Nigeria’s journey to bringing more people into the financial system is yielding positive results. The Central Bank of Nigeria (CBN’s) policies on mobile money, agency banking, Know Your Customer (KYC), insurance, and recently, Payment Service Banks (PSBs) expected to takeoff this year have helped to bring 2.6 million new customers to the financial system.
CBN Governor, Godwin Emefiele has continued to take steps meant to deepen banking services in the economy. The hope for Nigeria to achieve 80 per cent financial inclusion rate come the year 2020 received a major boost, when the Enhancing Financial Innovation & Access (EFInA), released the result of its 2018 survey figures. The survey showed that 63.6 per cent of Nigeria’s adult population now has access to financial services and only 36.6 per cent are now financially excluded.
EFInA is a non-governmental organization and a financial sector development organization funded by the Department for International Development (DFID) and Bill & Melinda Gates Foundation towards promoting financial inclusion in Nigeria. The firm conducts surveys every two years in order to determine the situation of things regarding financial inclusion in the courtly.
EFInA’s 2018 report came after a painstaking research carried out across the country, with 750 respondents in each of the 36 states and the Federal Capital Territory (FCT), and 27,470 interviews, which represents 97 per cent of the target samples of 28,380.
The survey was anchored on several indicators including banked population, remittances, savings with a bank, payments, received income, loan with a bank, and banking agents, among others.
An increase of 1.4 per cent in the banked population from the 2016 to 2018 was found, a decrease of 2.2 per cent in remittances between in two years, and another decrease of 6.7 per cent in saving with a bank within the period. The indicators of payments, received income and banking agents all recorded increases of 3.4 per cent, 1.3 per cent and 0.6 per cent respectably, while loan with a lank remained static at 1.3 per cent.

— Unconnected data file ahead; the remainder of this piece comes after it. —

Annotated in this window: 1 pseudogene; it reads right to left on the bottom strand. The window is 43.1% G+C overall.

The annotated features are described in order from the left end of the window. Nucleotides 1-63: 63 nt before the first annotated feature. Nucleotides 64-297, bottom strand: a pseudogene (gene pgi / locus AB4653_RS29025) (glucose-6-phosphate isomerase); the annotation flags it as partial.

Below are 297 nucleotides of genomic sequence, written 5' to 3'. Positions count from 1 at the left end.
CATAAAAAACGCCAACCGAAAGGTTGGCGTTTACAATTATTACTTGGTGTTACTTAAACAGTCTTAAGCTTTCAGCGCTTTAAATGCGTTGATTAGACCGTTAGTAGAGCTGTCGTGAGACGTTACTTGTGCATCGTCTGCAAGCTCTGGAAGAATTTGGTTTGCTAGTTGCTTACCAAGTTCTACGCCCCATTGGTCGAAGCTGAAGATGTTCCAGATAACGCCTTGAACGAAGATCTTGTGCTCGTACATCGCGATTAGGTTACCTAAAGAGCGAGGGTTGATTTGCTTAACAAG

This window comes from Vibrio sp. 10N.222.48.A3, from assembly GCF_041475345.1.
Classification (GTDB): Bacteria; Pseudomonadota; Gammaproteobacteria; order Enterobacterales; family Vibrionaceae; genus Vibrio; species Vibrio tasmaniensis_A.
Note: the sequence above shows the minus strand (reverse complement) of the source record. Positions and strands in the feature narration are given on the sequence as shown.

The report however found a decrease of 1.6 per cent (from 30.1 per cent in 2016 to 28.5 per cent to 2018) in the non-bank indicators of Pension; Savings through other Formal Institutions; Mobile Money; Mobile Money Agents; Insurance; Remittances; and Loans with other Formal Institutions.
Shared Agent Network Expansion Facility
Before the release of the EFInA report, financial inclusion report on Nigeria showed that NorthEast and Southeast regions have the least access to banking, a report on financial access touch-points released yesterday has shown. With five per cent financial access touch-points for the Northeast and seven per cent for the Southeast, both regions remain disadvantaged in access to financial services despite efforts by the CBN, Bankers’ Committee and commercial banks to take banking to the grassroots, the Shared Agent Network Expansion Facility (SANEF) report has shown.
The CBN voted N20 billion for banks, Nigeria Inter-Bank Settlement Systems (NIBSS), licensed Mobile Money Operators and Shared Agents to accelerate financial inclusion and take banking to more Nigerians.
A member of Technical Committee of SANEF, Bolaji Lawal, said the SANEF initiative involves on-boarding 40 million low income and un-served Nigerians into the financial system, increasing financial access points from the current 50,000 to 500,000 by 2020 and deepening access to mobile and digital financial products and services such as savings accounts, micro-loans, insurance, pensions by Nigerians.
EFInA survey lists challenges to financial inclusion
The EFInA survey report concluded that three factors of affordability, institutional exclusion and lack of awareness were the biggest obstacles to financial inclusion. According to EFInA, 60.1 million Nigerians do not have/use a bank account, 96.3 million do not have/use mobile money and 97.9 million do not have insurance.
On the digital usage in the country, it revealed that mobile money, which was thought to be useful in the financial inclusion drive, was found to only deepen rather than expand financial inclusion. The report therefore revealed that while 35.5 million Nigerians (36.6 per cent of the adult population) use bank accounts only 3.0 million adults have both mobile money and bank accounts, whereas 59.4 million (60 per cent) neither have mobile money nor bank account.
Similarly, the study showed that while 82 per cent of Nigerian adults, comprising of subsistence farmers and small business owners, receive their income in cash, 10 per cent of those adults receive their own income via mobile money or bank account, while another eight per cent did not receive any income at all.
Savings in the country dropped by 13.3 per cent according to the report, while savings in assets, property, and livestock had risen from 47.4 million to 54.7 million since 2016. Other decrease in respect of this indicator was that of borrowing, which went down by 2.0per cent and remittances to one per cent.
On financial access by gender, the report indicated that out of 99.6 million adults in the country, 33.5 million male adult Nigerians were financially included compared with 29.4 million female adults. This represents a decrease in the exclusion rate of 4.3 per cent and 5.7 per cent in the male and female gender respectively, and a decrease of 4.8 per cent for both gender compared with the 2016 figures.